Kaycee Landsaw and his wife own a house in Bountiful, Utah, the same town he told himself he would leave and never come back. But it’s hard to beat living ten minutes from downtown Salt Lake and five minutes from the mountains. “If Utah had an ocean,” he says, “it would have everything.

Kaycee spent his adolescence scouring Salt Lake for skate spots, and roaming the the desert trails of Moab, hiking, climbing, and riding bikes. “Of all the people I’m surrounded by, I feel like my rollerblading buddies know the city better than anyone else—we were on a constant scavenger hunt. Now the places we skated for years are the locations of motorcycle shoots. I love the places people don’t like to go.” Kaycee’s grandparents had a cabin in the Uintas mountains. Every weekend he was either there or with his mother in Moab. Traveling, even short distances within the state, instilled in him a lifelong desire to move and explore.

Kaycee is a designer by trade, but he’s been photographing most of his life. He started by capturing everything in his friends’ lives, from their days of roller blading, to their weddings and marketing campaigns for their first businesses. As he got deeper into riding motorcycles he worked for trade with various component companies, exchanging pictures for parts so he could build his dream bikes.

“I’m not a ‘formal’ photographer,” he says. “No dialed shot lists—I like working with people I can just have a good time with. When we go out we just get wild. I’ll stop in the middle of it all and just start shooting. They’re real experiences—hopefully that shows. This is what we do.”

Kaycee is largely self taught. Describing his early days he says he was, “shy to ask people for help. I’d just go out and shoot and look up solutions on the internet.” He learned from accidents while out making pictures, like forgetting to change his exposure, getting blurred photos and then using that in future work.

These days, Kaycee seems to have everything figured out—work, passion projects, a home and a family. But just a few years ago he put his life on hold to reevaluate what really mattered to him. In the time just after he and his wife married, their material belongings started piling up. “We were spending money on so many things that felt essential at the time. It freaked me out—we didn’t need any of them.” The couple had been living in a condo in the heart of downtown for two years and always had a thousand things going on at any given time. “We wanted to step back.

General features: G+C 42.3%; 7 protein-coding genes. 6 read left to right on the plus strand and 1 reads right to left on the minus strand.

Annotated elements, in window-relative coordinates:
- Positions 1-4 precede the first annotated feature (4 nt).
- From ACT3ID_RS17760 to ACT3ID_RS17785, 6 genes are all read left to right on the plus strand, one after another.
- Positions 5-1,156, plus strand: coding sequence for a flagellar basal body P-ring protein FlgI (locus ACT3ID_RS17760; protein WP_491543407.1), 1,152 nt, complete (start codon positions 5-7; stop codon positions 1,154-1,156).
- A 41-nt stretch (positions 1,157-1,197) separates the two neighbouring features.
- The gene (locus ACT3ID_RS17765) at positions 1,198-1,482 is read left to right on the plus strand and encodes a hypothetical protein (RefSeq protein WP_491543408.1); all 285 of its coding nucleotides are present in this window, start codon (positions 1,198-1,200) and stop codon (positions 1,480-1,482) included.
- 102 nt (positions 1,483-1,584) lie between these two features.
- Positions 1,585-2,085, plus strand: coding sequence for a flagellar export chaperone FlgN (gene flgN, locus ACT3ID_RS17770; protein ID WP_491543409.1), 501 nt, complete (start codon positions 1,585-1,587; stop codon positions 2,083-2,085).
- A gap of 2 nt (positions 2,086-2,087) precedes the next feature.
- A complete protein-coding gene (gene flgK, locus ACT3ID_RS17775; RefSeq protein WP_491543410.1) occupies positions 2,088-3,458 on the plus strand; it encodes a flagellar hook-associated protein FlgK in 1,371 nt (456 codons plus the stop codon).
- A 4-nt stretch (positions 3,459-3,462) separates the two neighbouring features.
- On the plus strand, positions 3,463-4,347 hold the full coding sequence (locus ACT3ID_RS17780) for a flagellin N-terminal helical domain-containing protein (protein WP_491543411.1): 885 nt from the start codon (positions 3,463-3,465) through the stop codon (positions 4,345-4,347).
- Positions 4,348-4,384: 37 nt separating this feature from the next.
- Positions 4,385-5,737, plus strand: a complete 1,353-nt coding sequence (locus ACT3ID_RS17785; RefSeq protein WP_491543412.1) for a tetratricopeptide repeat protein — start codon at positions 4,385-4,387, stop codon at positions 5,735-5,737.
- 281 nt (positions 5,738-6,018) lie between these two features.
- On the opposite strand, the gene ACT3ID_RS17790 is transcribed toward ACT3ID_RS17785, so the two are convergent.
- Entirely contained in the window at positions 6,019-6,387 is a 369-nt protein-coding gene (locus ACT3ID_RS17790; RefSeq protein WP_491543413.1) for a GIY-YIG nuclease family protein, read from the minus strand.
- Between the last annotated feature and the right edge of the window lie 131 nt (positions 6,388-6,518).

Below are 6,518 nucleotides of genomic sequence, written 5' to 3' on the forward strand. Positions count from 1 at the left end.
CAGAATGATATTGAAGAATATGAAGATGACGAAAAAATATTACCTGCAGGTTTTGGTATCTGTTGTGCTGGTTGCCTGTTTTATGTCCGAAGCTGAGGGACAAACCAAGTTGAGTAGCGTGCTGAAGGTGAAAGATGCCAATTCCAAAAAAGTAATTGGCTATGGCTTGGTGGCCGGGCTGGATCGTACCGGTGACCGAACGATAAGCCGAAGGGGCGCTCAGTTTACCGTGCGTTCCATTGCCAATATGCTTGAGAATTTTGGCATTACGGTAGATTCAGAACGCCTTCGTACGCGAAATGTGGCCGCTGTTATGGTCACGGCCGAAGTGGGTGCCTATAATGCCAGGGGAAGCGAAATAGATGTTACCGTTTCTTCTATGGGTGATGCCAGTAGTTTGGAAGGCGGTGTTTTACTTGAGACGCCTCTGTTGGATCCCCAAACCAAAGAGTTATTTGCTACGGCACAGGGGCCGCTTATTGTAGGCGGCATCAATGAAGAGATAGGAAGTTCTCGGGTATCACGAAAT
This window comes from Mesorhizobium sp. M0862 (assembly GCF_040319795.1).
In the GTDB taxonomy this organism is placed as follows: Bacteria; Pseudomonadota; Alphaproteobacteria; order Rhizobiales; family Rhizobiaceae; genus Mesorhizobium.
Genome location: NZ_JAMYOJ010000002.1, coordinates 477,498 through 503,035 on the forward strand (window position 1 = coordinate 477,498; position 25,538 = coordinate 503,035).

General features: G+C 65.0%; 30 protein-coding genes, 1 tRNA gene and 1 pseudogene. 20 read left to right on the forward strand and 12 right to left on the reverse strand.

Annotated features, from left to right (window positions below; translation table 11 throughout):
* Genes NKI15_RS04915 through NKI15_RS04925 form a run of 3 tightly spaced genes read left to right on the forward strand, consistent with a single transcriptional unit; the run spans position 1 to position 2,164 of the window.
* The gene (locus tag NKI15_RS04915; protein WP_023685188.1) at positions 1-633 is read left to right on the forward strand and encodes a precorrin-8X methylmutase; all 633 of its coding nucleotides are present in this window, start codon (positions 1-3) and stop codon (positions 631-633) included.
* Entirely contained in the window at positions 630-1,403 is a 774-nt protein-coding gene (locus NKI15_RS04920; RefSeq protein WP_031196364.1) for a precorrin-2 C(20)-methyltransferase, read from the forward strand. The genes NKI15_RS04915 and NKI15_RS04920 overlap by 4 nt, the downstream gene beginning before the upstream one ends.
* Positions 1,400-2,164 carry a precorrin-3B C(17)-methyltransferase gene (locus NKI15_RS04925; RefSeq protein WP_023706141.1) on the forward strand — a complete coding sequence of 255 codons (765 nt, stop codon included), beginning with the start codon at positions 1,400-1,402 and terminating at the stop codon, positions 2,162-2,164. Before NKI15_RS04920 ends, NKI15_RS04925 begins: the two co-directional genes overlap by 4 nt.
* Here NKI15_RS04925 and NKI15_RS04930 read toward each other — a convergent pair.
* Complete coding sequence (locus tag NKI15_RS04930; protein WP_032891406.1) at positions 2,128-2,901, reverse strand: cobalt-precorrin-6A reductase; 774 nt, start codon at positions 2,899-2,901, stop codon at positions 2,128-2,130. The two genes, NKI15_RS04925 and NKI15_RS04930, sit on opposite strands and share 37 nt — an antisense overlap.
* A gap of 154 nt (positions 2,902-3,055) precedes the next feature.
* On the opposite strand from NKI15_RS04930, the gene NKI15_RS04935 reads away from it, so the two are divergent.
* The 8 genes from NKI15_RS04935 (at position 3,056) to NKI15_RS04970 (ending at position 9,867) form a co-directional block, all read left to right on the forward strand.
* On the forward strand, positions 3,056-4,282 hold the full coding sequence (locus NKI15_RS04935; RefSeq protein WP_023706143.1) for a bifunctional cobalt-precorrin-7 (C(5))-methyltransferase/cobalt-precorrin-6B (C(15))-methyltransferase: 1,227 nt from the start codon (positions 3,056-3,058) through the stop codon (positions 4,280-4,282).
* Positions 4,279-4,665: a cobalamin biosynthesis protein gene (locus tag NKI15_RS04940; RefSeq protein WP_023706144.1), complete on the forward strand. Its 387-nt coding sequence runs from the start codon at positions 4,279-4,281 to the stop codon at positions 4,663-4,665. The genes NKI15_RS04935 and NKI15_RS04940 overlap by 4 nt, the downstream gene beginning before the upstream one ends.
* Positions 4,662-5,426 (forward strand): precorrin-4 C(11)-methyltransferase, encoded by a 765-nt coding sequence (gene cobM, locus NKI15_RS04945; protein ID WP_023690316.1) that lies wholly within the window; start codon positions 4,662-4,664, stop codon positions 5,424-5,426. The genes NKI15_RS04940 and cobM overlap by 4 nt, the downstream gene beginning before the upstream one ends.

So they moved to Costa Rica.

Kaycee always tells people that they moved, not “travelled” there. “There’s a big difference between travelling somewhere and living there,” he says. “When travelling, you’re always hitting highlights. We just picked up our lives and moved.” Before leaving Utah, they sold their car and suspended their cell phone plans. Their only expense for the next three months would be a storage unit back in the states and rent in their new home, ten minutes from the ocean.

Their days were simple. As Kaycee describes, “I would wake up, go for a walk, pick fruit, work remotely until 3pm and then go to the beach.” He fulfilled a lifelong dream of learning to surf, and did so by paddling out every day and riding until sunset. “I have the hardest time sitting still,” he says. “I went from being super busy—working from 7-4, going out photographing, coming home to edit, and then going out to eat with my wife—to having literally nothing to do. The only thing I had to worry about was whether the waves were good—and we only had two flat days. Our best friends down there were a retired couple.”

The move centered Kaycee and gave him a reference point for what it truly means to slow down. “With social media I think there’s hype around people making things seem better than they are,” he says. “In Costa Rica I realized what was actually necessary and what was excess in life.”

Since returning to Utah things have picked back up. Kaycee and his wife had their first child and he started working for Wandrd, a bag company that caters to the photographer/adventurer. When he’s not at home he’s on the road making pictures for of the bags in use out in the world. Somehow he’s even managing to plan for future personal photo projects. “I’ve shot a lot of motorcycle stuff in the last year, and want to explore some of my other interests—skating, rock climbing, dirt biking, and Boosted boards.

Of course, we’re flattered to be a part of the way Kaycee’s plans. And even more so, we’re glad he can now confidently say “A lot of my time is taken up with work right now. I’m getting to the point where I need another reset.” The open road is calling.